District Matters: An Analysis of Inter-District Variation in Federal Sentencing

Jeffery T. Ulmer, Pennsylvania State University
John H. Kramer, Pennsylvania State University
James Eisenstein, The Pennsylvania State University
Lisa L. Miller, The Pennsylvania State University

ABSTRACT
The Federal Criminal Justice System (FCJS) offers extraordinary opportunities to advance theory in the fields of law and society and sociology. It applies a single set of federal statutes using identical rules of procedure through the joint interaction of a common set of officials and organizations. It does so in the full diversity that characterizes the people, culture, and politics of the United States. The following question frames our paper: to what extent does the FCJS constitute a national system dispensing uniform justice, as opposed to 94 federal court communities whose operations and decisions reflect the diversity found in their population, politics, and culture? If there are key differences between districts, what organizational, political, or cultural factors explain these differences, and how are they related to case processing and sentencing outcomes that affect defendants, and ultimately, the nature of justice in the federal system? On one hand, one might expect little inter-district variation in the federal criminal justice system. For example, organizational and cultural factors promoting uniformity in federal criminal justice might prevent local variation. The Department of Justice might monitor the decisions of U.S. attorneys' offices to produce uniform prosecutorial activities, federal probation officers might fulfill their mission of ensuring faithful implementation of the Sentencing Guidelines, the U.S. Sentencing Guidelines might promote uniformity, and federal judges might accept the Guidelines and appellate court decisions regarding their application. Furthermore, the literature shows that federal sentencing differences by race, gender, and ethnicity persist, but there is as yet no evidence that they can be attributed to differences among districts. On the other hand, local variation is a persistent theme in state-level research on criminal courts. Indeed, sentencing guidelines were adopted by many states in part to reduce such discrepancies. Since political, economic, social, and cultural differences among the 94 federal district courts exceed those found in any single state's court, it is reasonable such differences emerge aong them as well. In fact, a handful of studies using federal data also suggest that substantial aggregate variation in sentencing outcomes may exist. We analyze aggregate- and individual-level data on case disposition and sentencing outcomes for all U.S. judicial districts, with a particular focus on inter-district variation in case disposition techniques and sentencing outcomes. These analyses use existing quantitative defendant and sentencing data from the U.S. Sentencing Commission, the Department of Justice, and the federal district-level combined data set recently created by The Urban Institute. The major methods of quantitative analysis are multivariate OLS, logistic, and HLM regression. Our major findings include significant inter-district differences in imprisonment, sentence length, and the likelihood of downward departures. Furthermore, these differences persist after controlling for district differences in caseload size and offense type composition, mode of conviction, offense severity, prior record, or defendant characteristics. We conclude by discussing our findings' implications for future research, and implications for theoretical understanding of federal criminal justice, law and society, and sociology.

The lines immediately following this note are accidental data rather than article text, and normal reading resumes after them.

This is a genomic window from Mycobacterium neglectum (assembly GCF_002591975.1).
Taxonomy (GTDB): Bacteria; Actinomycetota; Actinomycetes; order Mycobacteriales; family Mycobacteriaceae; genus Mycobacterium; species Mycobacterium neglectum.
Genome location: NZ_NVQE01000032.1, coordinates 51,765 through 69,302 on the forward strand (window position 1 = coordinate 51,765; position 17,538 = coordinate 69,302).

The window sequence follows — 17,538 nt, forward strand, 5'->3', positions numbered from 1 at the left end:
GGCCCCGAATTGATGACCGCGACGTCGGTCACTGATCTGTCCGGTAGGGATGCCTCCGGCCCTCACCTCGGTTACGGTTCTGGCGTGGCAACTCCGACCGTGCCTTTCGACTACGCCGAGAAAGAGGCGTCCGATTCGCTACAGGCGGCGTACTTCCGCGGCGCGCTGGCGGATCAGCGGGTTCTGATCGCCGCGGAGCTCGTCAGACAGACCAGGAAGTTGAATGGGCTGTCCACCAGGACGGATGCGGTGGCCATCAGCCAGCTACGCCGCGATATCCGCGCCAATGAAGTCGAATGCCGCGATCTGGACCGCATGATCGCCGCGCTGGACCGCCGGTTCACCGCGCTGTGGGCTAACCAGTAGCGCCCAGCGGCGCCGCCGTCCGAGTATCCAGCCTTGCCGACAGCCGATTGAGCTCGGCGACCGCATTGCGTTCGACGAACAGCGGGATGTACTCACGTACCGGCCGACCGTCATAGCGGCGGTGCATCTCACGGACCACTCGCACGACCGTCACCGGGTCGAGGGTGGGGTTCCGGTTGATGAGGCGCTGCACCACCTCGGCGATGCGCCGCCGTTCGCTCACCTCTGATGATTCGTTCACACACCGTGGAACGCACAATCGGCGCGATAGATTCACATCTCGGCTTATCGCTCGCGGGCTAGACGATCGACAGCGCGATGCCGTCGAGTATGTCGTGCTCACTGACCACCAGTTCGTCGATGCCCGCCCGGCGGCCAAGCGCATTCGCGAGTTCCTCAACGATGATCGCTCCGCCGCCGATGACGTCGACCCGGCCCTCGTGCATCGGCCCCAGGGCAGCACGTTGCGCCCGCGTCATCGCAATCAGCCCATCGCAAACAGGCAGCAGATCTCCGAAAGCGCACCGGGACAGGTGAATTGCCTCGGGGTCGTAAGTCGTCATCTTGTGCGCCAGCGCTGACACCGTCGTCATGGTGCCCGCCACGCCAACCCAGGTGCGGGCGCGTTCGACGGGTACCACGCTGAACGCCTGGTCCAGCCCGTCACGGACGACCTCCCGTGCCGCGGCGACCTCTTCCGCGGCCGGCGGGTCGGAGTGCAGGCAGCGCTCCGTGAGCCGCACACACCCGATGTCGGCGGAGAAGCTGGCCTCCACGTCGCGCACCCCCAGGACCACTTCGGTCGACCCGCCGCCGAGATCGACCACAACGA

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Updated 05/20/2006